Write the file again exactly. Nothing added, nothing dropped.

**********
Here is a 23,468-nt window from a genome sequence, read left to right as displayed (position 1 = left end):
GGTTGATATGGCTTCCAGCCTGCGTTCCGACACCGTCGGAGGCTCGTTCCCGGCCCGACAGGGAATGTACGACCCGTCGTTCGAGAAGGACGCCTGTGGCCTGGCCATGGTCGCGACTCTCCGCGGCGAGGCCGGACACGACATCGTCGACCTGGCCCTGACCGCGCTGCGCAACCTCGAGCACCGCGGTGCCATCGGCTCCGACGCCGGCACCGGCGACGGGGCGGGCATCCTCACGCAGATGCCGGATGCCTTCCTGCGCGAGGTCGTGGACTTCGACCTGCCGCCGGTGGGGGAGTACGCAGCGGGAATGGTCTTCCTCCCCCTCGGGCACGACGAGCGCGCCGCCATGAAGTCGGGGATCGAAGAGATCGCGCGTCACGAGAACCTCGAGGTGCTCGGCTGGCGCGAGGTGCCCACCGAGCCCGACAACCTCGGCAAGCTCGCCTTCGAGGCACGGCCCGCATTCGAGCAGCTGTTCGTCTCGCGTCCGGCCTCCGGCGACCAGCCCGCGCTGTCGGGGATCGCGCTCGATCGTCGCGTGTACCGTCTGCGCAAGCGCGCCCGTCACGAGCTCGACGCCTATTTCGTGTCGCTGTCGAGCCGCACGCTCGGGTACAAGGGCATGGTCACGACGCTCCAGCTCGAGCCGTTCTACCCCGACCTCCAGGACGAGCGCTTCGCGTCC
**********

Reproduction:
Here is a 23,468-nt window from a genome sequence, read left to right as displayed (position 1 = left end):
GGTTGATATGGCTTCCAGCCTGCGTTCCGACACCGTCGGAGGCTCGTTCCCGGCCCGACAGGGAATGTACGACCCGTCGTTCGAGAAGGACGCCTGTGGCCTGGCCATGGTCGCGACTCTCCGCGGCGAGGCCGGACACGACATCGTCGACCTGGCCCTGACCGCGCTGCGCAACCTCGAGCACCGCGGTGCCATCGGCTCCGACGCCGGCACCGGCGACGGGGCGGGCATCCTCACGCAGATGCCGGATGCCTTCCTGCGCGAGGTCGTGGACTTCGACCTGCCGCCGGTGGGGGAGTACGCAGCGGGAATGGTCTTCCTCCCCCTCGGGCACGACGAGCGCGCCGCCATGAAGTCGGGGATCGAAGAGATCGCGCGTCACGAGAACCTCGAGGTGCTCGGCTGGCGCGAGGTGCCCACCGAGCCCGACAACCTCGGCAAGCTCGCCTTCGAGGCACGGCCCGCATTCGAGCAGCTGTTCGTCTCGCGTCCGGCCTCCGGCGACCAGCCCGCGCTGTCGGGGATCGCGCTCGATCGTCGCGTGTACCGTCTGCGCAAGCGCGCCCGTCACGAGCTCGACGCCTATTTCGTGTCGCTGTCGAGCCGCACGCTCGGGTACAAGGGCATGGTCACGACGCTCCAGCTCGAGCCGTTCTACCCCGACCTCCAGGACGAGCGCTTCGCGTCC